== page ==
Friday October 31, 2014

A not so manly tale of fishing

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Welcome to Week CXX of ‘Fishing Parkland Shorelines’. Like most of us I am a novice fisherman, loving to fish, but far from an expert. In the following weeks I’ll attempt to give those anglers who love to fish but just don’t have access to a boat, a look at some of the options in the Yorkton area where you can fish from shore, and hopefully catch some fish.

The traditional view of the sportsman, those of us of the male persuasion who fish and hunt, is of well manly men.

We only need to think about how we have traditionally thought of a hunter smiling proudly into the camera, rifle in hand, a large buck at his feet, or of a man alone, near waist deep in a river effortlessly parenting a fly to hidden trout.

It is the stuff of commercials and billboards for aftershaves and all-terrain vehicles.

Enter my fishing buds Rob and Graeme, two burly enough fellows who if not outright shattering the image, at least combine to put a rather large crack in its veneer.

It was not long ago Rob and I settled into jig fish some walleyes at Togo Bridge, our associated better halves along to keep us in line.

As most local fisher folk will know, Togo Bridge is a spot where you put a couple of minnows on a pickerel rig, toss it in the water and wait. It’s pretty straight forward in terms of process, without a lot of need for fine-tuned fishing skills.

Enter Rob stage left. He of a motorcycle riding background, he of long hair, blues jeans, beard and cigar smoking, all lending to the illusion of maleness. But the mirage burst like a gossamer soap bubble as he cajoled his wife into putting the minnows on his jig.

Now to be perfectly clear, I wondered if he might not be onto something. Perhaps there was a hidden clause in a marriage contract which empowered a husband not just to make the request, but to have the minnows actually placed on the hooks by the better half.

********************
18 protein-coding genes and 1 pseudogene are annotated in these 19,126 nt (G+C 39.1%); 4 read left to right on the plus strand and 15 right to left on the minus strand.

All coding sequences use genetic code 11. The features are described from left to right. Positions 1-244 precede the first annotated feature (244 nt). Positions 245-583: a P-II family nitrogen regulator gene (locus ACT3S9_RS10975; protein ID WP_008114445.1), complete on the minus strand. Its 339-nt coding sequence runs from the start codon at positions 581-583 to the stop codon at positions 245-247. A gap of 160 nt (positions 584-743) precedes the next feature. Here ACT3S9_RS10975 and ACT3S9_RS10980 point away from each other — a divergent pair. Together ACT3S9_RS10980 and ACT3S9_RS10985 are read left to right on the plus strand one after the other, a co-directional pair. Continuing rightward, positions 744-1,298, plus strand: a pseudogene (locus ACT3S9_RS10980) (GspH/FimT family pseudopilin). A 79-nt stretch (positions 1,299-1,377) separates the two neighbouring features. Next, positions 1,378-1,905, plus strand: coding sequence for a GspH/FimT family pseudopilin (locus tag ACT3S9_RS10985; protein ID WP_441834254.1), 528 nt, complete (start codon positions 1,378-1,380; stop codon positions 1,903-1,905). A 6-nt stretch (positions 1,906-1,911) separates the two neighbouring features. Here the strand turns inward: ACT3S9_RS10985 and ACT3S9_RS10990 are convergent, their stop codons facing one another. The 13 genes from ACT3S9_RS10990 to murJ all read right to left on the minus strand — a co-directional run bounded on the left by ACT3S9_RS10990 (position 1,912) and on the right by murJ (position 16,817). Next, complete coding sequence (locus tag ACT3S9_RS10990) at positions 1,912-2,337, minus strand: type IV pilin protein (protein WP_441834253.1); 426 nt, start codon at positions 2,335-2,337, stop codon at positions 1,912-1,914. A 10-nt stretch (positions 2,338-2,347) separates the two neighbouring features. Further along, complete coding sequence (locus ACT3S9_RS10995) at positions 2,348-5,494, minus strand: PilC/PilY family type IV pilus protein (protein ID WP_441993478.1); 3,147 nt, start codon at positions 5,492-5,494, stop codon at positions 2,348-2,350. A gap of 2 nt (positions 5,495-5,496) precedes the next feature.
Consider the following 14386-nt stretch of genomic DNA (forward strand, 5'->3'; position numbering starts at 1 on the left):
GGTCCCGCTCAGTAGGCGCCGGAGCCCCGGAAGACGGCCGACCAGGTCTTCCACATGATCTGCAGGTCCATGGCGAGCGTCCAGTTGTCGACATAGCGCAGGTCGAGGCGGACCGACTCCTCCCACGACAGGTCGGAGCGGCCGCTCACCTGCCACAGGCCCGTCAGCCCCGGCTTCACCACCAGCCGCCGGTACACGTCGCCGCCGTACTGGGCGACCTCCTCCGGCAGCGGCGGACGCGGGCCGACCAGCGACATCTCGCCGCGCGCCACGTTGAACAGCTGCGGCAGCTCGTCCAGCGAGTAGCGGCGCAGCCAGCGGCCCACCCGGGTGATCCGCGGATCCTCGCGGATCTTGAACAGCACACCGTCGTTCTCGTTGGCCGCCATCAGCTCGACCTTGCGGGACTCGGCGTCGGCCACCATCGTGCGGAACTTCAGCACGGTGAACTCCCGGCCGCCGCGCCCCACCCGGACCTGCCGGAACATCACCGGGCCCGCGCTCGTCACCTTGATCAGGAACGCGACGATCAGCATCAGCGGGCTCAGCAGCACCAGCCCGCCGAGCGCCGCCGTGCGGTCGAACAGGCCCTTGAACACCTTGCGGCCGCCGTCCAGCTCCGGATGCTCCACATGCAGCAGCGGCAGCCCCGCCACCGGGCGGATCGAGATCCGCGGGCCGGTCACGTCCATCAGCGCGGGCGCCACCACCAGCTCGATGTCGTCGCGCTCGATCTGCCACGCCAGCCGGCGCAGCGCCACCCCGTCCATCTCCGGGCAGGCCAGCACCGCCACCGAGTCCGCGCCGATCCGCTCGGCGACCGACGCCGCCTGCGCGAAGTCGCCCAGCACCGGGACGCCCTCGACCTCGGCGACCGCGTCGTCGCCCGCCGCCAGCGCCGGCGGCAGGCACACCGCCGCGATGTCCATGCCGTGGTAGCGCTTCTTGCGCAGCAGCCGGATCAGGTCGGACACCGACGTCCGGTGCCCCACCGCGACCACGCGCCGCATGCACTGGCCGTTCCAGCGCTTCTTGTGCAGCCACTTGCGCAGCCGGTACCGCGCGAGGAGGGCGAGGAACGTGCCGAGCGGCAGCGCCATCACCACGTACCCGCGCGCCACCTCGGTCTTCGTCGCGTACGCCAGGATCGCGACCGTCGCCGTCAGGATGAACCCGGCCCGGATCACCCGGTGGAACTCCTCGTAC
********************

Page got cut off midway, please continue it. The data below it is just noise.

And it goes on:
Flash forward to my next trip out with my better half, an afternoon at the Shellmouth Dam Spillway.

Again we prepared to jig fish, and I figured it was worth a try, so I asked my better half to put the minnows on my rig.

Being a family newspaper I must refrain from the colourful response, but I can assure you I dutifully put my own minnows on my jig, doing so in the manliest fashion possible.

I’ll also add, for the sake of absolute clarity, that how I put my minnows on the jig was in no way responsible for my catching less fish at the Spillway than she did. It was just a case of me being a gentleman and as such I herded the fish away from my jig toward hers. It is a telepathic trick I occasionally use, most often on days where it ends up I am ultimately out-fished due to my kindness.

But back to the illusion of manliness in fishing.

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Graeme is a blast to fish with. We agree on almost nothing, so it makes for lots of heated debates on the merits of everything from football to movies.

This particular Thursday we are out on the road fishing, starting at Stony Lake, then moving to Pelican Lake in the morning.

It’s slow.

I get one pike at Stony.

Graeme matches that with one at Pelican.

It is at Pelican Lake I notice a yellow glove among Graeme’s gear. It turns out Graeme, a man with the sport of taekwondo in his blood, is a tad bit squeamish about touching a fish.

I’ve seen the phenomena before, buddy Harold, suffering an aversion to what he terms ‘slimy jacks’.

Still I don’t quite understand it.

If you fish, you would not expect touching a fish to be something that would be even the smallest of issues.

But it was in evidence, with Graeme.

The trip continued with an afternoon visit to Canora Dam, where we each managed a few fish.

One having hooked itself in such a way that glove-handed Graeme was having difficulty freeing the walleye for release. So being a bud I was only too-happy to wander over and help both my friend and the fish.

I managed the hook extraction bare-handed, the front of my old fishing blue jeans working nicely to dry my hands.

Now I won’t suggest a glove is as bad as asking the better half to rig our minnows on a jig, but I fear that yellow-hand wear will set Graeme on a slippery slope. Before long he might well be knitting his own fishing gloves.

What I do know is that neither action will earn my friends a shot at starring in an Old Spice commercial, but I’ll still fish with them, since friends overlook the foibles of friends.

Goodness knows I must have my share of fishing flaws, although to-date I have not noticed them myself, and I am to wise to let Graeme or Rob have access to this computer to add their take on my process on a lakeshore.



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